There's a few things that I'd like to comment on here:
You are doing everything wrong. Code::Blocks sucks. I'm not going to tell you what is wrong, you have to know. I'll tell you after the release. (paraphrased)
Right. That's not going to get you a release any faster, nor a product that's more according to your wishes. If you have something that doesn't work, it's time to tell before
a release comes out, not after. Unless of course you only complain because you like complaining.
SourceForge is modifying offical installers from popular projects. They're adding adware to it against the will of the project owners
That is an outright lie. You should be really careful about what you are saying because it can have much more drastic consequences for your person than you are probably aware of.
Sourceforge did (and does) add adware to installers, but only after the project owners (who get revenue for doing so) have opted in.
Our project has been popular for a long time. It is currently ranked #16 in development and has been in the top 10 for several years (was ranked #2 after last release, it also has been featured as project of the week and whatever it's called, too). At no point in time
did Sourceforge secretly or against our will (or at all!) add adware to any of our executables/installers. No adware is currently contained in our installers, and we are not making any money from such a channel (Yiannis does
receive one or the other donation on occasions, but on the yearly average, it's less than what renting the server for the website and the forum costs).
Sourceforge indeed does
display a considerable amount of ads on their website. Guess what, a lot of websites do that, it's what they live from.
"Github is so much better than Sourceforge. Git rules and SVN is for losers." (paraphrased)
Yeah, OK. You can choose whichever revision control system and provider you want, the difference is not big. Unlike common folklore, Git has no
significant advantages over SVN, unless you work on something the size of the Linux kernel and want a similar workflow like on the Linux kernel (including sending tar files via email, which according to Torvalds is vastly superior to using Subversion). For a project the size of Code::Blocks and a team the size of our team, Subversion works very well.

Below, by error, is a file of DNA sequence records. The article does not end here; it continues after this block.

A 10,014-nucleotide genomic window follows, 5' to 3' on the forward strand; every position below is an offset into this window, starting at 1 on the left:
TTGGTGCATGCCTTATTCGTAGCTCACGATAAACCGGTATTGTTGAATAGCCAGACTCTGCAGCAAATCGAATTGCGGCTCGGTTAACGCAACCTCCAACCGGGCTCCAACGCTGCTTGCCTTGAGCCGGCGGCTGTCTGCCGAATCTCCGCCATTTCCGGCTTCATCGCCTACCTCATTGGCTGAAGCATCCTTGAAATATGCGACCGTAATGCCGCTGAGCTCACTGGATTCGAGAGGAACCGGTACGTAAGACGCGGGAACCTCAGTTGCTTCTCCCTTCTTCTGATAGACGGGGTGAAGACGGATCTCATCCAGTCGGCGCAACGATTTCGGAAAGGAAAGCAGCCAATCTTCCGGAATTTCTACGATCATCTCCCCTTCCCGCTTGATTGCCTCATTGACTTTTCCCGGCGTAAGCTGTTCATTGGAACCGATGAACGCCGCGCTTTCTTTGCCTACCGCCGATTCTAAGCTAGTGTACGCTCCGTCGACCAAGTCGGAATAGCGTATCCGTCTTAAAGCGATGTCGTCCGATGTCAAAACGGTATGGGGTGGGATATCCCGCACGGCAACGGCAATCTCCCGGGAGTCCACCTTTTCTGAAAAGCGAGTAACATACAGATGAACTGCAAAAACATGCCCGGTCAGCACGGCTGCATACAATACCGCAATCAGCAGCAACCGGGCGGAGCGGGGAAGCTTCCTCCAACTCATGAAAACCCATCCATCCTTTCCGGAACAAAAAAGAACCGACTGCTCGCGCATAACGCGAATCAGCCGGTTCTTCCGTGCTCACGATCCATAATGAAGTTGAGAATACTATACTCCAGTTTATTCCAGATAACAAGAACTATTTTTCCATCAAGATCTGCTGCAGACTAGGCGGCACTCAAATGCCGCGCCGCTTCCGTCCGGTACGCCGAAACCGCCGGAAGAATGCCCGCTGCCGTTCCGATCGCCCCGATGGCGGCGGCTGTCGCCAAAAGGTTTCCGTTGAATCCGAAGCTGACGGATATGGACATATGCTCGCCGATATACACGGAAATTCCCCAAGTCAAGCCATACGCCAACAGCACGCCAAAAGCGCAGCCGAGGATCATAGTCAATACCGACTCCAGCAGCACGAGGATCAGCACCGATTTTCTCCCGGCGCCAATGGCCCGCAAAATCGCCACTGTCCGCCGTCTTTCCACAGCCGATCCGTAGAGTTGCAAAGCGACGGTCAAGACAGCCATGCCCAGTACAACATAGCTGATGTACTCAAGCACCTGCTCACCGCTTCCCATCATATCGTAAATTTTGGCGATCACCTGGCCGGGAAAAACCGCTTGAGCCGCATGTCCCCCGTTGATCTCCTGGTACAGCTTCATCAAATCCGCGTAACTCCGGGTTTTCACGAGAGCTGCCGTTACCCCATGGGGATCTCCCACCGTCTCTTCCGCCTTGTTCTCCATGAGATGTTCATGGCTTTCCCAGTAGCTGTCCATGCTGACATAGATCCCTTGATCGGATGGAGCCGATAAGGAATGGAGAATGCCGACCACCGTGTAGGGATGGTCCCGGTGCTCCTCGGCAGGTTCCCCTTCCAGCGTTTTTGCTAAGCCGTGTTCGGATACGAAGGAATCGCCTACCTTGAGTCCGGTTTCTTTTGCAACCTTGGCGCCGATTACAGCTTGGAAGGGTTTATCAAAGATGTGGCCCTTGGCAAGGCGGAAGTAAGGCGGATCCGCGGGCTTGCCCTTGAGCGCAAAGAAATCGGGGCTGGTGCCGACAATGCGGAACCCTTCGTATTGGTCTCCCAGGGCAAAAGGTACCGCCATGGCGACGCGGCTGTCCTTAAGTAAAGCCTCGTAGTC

Please feel free to use what you like, but stop trying to press us into using something different simply because you like it better for some ideologic reason.
In particular, this:
switching to GitHub reduces the barrier for contributing
is not true. Checking out takes typing 6 characters plus the repository's name, or two clicks with the mouse (depending on what you use). Making a patch, which is factually the equivalent to "committing a branch" takes the same amount of work. Yes, your patch will not be merged to master
, or whatever you call it). But that won't happen without someone reviewing it anyway, not with Git either.
However, I'm afraid that I can't commit and merge any modification in local repository when I use subversion as a non-privilige user.
That is true, but it is also something that is explicitly not wanted. It's why there is an authorative server with access control lists in the first place. While having two thousand people clone repositories and commit 25 branches per day as they like sounds like an awesome idea, it is not nearly as awesome unless you have a team of two dozen people dedicated to reviewing these. We don't have that.
The need of producing a clean, working
patch which only ever gets committed after applying cleanly without conflicts and being reviewed and tested is something that works well for us (even so, it is often more than what we can cope with time-wise).